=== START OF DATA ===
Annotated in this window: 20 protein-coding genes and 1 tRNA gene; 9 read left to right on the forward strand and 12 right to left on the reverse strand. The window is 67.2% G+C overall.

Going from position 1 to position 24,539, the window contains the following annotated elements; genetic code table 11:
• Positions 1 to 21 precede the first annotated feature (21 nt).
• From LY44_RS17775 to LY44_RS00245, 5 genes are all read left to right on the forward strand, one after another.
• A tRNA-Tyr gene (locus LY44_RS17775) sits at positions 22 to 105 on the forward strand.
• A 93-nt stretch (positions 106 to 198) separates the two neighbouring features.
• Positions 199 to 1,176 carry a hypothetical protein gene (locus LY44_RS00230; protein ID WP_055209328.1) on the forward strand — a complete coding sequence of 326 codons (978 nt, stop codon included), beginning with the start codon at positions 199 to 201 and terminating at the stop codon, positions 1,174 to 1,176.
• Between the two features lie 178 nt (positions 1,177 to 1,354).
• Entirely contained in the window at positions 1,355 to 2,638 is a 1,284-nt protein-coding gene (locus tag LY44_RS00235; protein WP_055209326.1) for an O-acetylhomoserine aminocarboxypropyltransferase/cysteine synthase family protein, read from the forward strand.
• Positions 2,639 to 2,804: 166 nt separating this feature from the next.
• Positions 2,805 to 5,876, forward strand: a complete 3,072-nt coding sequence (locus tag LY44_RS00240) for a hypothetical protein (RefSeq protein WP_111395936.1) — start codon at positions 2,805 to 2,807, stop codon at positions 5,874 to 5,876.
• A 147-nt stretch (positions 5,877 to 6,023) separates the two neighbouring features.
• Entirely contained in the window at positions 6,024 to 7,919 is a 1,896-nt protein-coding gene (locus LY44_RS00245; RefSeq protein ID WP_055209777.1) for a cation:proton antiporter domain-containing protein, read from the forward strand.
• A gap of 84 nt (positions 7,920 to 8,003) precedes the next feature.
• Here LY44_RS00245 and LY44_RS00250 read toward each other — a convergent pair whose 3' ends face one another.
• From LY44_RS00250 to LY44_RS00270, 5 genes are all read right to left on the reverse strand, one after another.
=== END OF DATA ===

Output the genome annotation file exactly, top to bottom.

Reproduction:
Annotated in this window: 20 protein-coding genes and 1 tRNA gene; 9 read left to right on the forward strand and 12 right to left on the reverse strand. The window is 67.2% G+C overall.

Going from position 1 to position 24,539, the window contains the following annotated elements; genetic code table 11:
• Positions 1 to 21 precede the first annotated feature (21 nt).
• From LY44_RS17775 to LY44_RS00245, 5 genes are all read left to right on the forward strand, one after another.
• A tRNA-Tyr gene (locus LY44_RS17775) sits at positions 22 to 105 on the forward strand.
• A 93-nt stretch (positions 106 to 198) separates the two neighbouring features.
• Positions 199 to 1,176 carry a hypothetical protein gene (locus LY44_RS00230; protein ID WP_055209328.1) on the forward strand — a complete coding sequence of 326 codons (978 nt, stop codon included), beginning with the start codon at positions 199 to 201 and terminating at the stop codon, positions 1,174 to 1,176.
• Between the two features lie 178 nt (positions 1,177 to 1,354).
• Entirely contained in the window at positions 1,355 to 2,638 is a 1,284-nt protein-coding gene (locus tag LY44_RS00235; protein WP_055209326.1) for an O-acetylhomoserine aminocarboxypropyltransferase/cysteine synthase family protein, read from the forward strand.
• Positions 2,639 to 2,804: 166 nt separating this feature from the next.
• Positions 2,805 to 5,876, forward strand: a complete 3,072-nt coding sequence (locus tag LY44_RS00240) for a hypothetical protein (RefSeq protein WP_111395936.1) — start codon at positions 2,805 to 2,807, stop codon at positions 5,874 to 5,876.
• A 147-nt stretch (positions 5,877 to 6,023) separates the two neighbouring features.
• Entirely contained in the window at positions 6,024 to 7,919 is a 1,896-nt protein-coding gene (locus LY44_RS00245; RefSeq protein ID WP_055209777.1) for a cation:proton antiporter domain-containing protein, read from the forward strand.
• A gap of 84 nt (positions 7,920 to 8,003) precedes the next feature.
• Here LY44_RS00245 and LY44_RS00250 read toward each other — a convergent pair whose 3' ends face one another.
• From LY44_RS00250 to LY44_RS00270, 5 genes are all read right to left on the reverse strand, one after another.